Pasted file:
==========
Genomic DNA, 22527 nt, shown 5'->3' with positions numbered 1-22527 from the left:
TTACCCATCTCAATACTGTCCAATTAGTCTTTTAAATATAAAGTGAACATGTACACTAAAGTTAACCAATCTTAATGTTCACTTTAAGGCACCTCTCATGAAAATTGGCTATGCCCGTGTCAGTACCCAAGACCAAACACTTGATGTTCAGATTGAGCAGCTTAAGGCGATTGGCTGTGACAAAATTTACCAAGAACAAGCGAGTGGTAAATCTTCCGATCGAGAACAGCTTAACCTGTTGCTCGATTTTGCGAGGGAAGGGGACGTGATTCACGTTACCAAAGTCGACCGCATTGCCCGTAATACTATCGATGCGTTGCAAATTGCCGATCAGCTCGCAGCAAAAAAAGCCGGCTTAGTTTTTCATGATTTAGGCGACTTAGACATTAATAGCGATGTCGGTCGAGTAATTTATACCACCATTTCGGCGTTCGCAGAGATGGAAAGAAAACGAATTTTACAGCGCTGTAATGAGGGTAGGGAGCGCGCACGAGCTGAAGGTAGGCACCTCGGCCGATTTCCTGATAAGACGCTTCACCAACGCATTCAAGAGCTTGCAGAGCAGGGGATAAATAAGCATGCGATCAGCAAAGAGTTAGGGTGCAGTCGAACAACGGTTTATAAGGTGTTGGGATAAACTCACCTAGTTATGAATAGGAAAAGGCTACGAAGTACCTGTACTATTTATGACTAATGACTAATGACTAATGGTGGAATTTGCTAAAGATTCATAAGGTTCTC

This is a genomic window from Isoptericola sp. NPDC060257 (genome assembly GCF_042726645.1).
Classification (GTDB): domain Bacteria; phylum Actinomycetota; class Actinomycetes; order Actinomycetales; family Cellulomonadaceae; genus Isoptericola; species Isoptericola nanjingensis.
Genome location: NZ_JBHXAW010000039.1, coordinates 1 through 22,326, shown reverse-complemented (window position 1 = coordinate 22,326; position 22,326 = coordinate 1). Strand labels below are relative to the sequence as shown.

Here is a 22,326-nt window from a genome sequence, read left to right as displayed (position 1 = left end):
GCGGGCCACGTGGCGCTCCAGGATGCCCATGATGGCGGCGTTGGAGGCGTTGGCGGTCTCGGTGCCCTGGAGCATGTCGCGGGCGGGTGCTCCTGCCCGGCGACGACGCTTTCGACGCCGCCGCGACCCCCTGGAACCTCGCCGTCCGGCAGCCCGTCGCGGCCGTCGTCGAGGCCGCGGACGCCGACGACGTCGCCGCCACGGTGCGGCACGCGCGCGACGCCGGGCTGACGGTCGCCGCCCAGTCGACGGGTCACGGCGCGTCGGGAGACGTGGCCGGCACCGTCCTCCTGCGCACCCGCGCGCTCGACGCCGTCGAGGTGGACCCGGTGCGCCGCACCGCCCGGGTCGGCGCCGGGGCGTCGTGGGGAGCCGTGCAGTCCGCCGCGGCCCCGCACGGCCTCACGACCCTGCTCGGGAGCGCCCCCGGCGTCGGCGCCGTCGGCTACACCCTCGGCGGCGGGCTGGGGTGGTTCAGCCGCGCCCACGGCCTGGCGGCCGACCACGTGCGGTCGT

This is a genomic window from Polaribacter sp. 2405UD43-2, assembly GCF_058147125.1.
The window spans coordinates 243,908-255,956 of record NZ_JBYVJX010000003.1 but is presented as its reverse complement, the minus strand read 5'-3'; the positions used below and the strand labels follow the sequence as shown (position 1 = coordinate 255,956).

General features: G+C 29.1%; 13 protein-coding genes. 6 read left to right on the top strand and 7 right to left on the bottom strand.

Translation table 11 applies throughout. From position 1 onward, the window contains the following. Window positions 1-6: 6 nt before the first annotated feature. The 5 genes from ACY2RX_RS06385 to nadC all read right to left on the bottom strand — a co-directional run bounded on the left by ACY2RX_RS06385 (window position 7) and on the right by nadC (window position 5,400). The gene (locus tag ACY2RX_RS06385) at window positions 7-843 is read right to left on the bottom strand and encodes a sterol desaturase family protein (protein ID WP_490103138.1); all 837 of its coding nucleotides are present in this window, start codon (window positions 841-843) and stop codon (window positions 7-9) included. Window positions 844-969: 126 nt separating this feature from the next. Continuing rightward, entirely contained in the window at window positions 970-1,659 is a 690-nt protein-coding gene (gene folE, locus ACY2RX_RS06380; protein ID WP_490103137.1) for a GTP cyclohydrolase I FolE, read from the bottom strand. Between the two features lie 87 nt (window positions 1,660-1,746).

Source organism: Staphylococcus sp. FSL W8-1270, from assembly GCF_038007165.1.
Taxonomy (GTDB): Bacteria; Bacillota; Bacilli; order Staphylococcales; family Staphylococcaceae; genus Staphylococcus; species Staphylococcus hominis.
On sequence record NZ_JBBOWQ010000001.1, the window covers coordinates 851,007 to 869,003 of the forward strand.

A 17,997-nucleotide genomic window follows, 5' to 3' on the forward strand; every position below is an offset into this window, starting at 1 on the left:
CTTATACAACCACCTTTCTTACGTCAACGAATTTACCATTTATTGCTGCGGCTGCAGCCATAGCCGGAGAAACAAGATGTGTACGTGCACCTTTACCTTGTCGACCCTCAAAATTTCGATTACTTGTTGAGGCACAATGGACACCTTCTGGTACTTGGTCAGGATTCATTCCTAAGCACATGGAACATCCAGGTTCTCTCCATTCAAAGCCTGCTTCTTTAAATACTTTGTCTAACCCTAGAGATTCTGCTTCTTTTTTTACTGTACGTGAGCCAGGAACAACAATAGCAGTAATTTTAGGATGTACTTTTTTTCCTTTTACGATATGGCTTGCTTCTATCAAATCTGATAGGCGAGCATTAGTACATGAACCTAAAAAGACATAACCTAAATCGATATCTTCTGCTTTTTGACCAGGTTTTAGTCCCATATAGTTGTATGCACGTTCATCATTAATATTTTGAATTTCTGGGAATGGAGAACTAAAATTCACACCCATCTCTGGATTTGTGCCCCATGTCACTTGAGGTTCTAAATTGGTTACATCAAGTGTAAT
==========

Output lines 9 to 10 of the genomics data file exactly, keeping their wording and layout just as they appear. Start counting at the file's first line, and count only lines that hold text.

The window spans coordinates 243,908-255,956 of record NZ_JBYVJX010000003.1 but is presented as its reverse complement, the minus strand read 5'-3'; the positions used below and the strand labels follow the sequence as shown (position 1 = coordinate 255,956).

General features: G+C 29.1%; 13 protein-coding genes. 6 read left to right on the top strand and 7 right to left on the bottom strand.